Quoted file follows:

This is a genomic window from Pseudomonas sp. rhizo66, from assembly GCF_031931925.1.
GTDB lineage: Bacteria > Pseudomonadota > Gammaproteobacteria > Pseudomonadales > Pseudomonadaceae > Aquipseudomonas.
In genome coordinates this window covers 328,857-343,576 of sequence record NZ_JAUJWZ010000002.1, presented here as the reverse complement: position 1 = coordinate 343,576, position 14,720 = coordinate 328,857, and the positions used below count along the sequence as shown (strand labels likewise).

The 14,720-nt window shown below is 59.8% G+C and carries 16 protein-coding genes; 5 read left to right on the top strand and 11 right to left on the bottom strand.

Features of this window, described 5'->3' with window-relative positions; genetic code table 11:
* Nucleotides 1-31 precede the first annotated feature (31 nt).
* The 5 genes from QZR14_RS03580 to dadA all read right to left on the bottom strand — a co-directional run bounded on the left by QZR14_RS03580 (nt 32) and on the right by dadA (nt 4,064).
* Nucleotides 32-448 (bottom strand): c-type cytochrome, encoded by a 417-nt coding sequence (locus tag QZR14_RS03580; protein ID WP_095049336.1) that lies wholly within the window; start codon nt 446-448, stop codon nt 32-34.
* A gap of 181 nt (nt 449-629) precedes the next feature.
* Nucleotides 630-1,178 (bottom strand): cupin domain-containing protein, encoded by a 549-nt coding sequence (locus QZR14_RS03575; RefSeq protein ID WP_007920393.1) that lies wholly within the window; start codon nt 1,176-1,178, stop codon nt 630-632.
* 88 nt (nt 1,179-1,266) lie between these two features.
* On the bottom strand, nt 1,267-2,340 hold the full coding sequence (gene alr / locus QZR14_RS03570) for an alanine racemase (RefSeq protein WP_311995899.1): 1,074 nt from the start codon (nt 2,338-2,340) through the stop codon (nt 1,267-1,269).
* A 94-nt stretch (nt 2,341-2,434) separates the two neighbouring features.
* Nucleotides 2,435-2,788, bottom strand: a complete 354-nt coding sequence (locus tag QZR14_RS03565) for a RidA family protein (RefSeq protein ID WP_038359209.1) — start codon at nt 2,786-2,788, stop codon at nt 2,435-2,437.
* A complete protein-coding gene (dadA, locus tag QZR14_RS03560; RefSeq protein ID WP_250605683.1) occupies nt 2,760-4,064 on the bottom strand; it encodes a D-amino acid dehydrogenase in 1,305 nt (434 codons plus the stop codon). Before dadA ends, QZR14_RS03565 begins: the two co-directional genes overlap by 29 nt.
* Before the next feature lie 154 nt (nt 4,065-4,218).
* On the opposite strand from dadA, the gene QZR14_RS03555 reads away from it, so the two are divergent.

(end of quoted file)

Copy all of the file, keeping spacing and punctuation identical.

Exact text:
This is a genomic window from Pseudomonas sp. rhizo66, from assembly GCF_031931925.1.
GTDB lineage: Bacteria > Pseudomonadota > Gammaproteobacteria > Pseudomonadales > Pseudomonadaceae > Aquipseudomonas.
In genome coordinates this window covers 328,857-343,576 of sequence record NZ_JAUJWZ010000002.1, presented here as the reverse complement: position 1 = coordinate 343,576, position 14,720 = coordinate 328,857, and the positions used below count along the sequence as shown (strand labels likewise).

The 14,720-nt window shown below is 59.8% G+C and carries 16 protein-coding genes; 5 read left to right on the top strand and 11 right to left on the bottom strand.

Features of this window, described 5'->3' with window-relative positions; genetic code table 11:
* Nucleotides 1-31 precede the first annotated feature (31 nt).
* The 5 genes from QZR14_RS03580 to dadA all read right to left on the bottom strand — a co-directional run bounded on the left by QZR14_RS03580 (nt 32) and on the right by dadA (nt 4,064).
* Nucleotides 32-448 (bottom strand): c-type cytochrome, encoded by a 417-nt coding sequence (locus tag QZR14_RS03580; protein ID WP_095049336.1) that lies wholly within the window; start codon nt 446-448, stop codon nt 32-34.
* A gap of 181 nt (nt 449-629) precedes the next feature.
* Nucleotides 630-1,178 (bottom strand): cupin domain-containing protein, encoded by a 549-nt coding sequence (locus QZR14_RS03575; RefSeq protein ID WP_007920393.1) that lies wholly within the window; start codon nt 1,176-1,178, stop codon nt 630-632.
* 88 nt (nt 1,179-1,266) lie between these two features.
* On the bottom strand, nt 1,267-2,340 hold the full coding sequence (gene alr / locus QZR14_RS03570) for an alanine racemase (RefSeq protein WP_311995899.1): 1,074 nt from the start codon (nt 2,338-2,340) through the stop codon (nt 1,267-1,269).
* A 94-nt stretch (nt 2,341-2,434) separates the two neighbouring features.
* Nucleotides 2,435-2,788, bottom strand: a complete 354-nt coding sequence (locus tag QZR14_RS03565) for a RidA family protein (RefSeq protein ID WP_038359209.1) — start codon at nt 2,786-2,788, stop codon at nt 2,435-2,437.
* A complete protein-coding gene (dadA, locus tag QZR14_RS03560; RefSeq protein ID WP_250605683.1) occupies nt 2,760-4,064 on the bottom strand; it encodes a D-amino acid dehydrogenase in 1,305 nt (434 codons plus the stop codon). Before dadA ends, QZR14_RS03565 begins: the two co-directional genes overlap by 29 nt.
* Before the next feature lie 154 nt (nt 4,065-4,218).
* On the opposite strand from dadA, the gene QZR14_RS03555 reads away from it, so the two are divergent.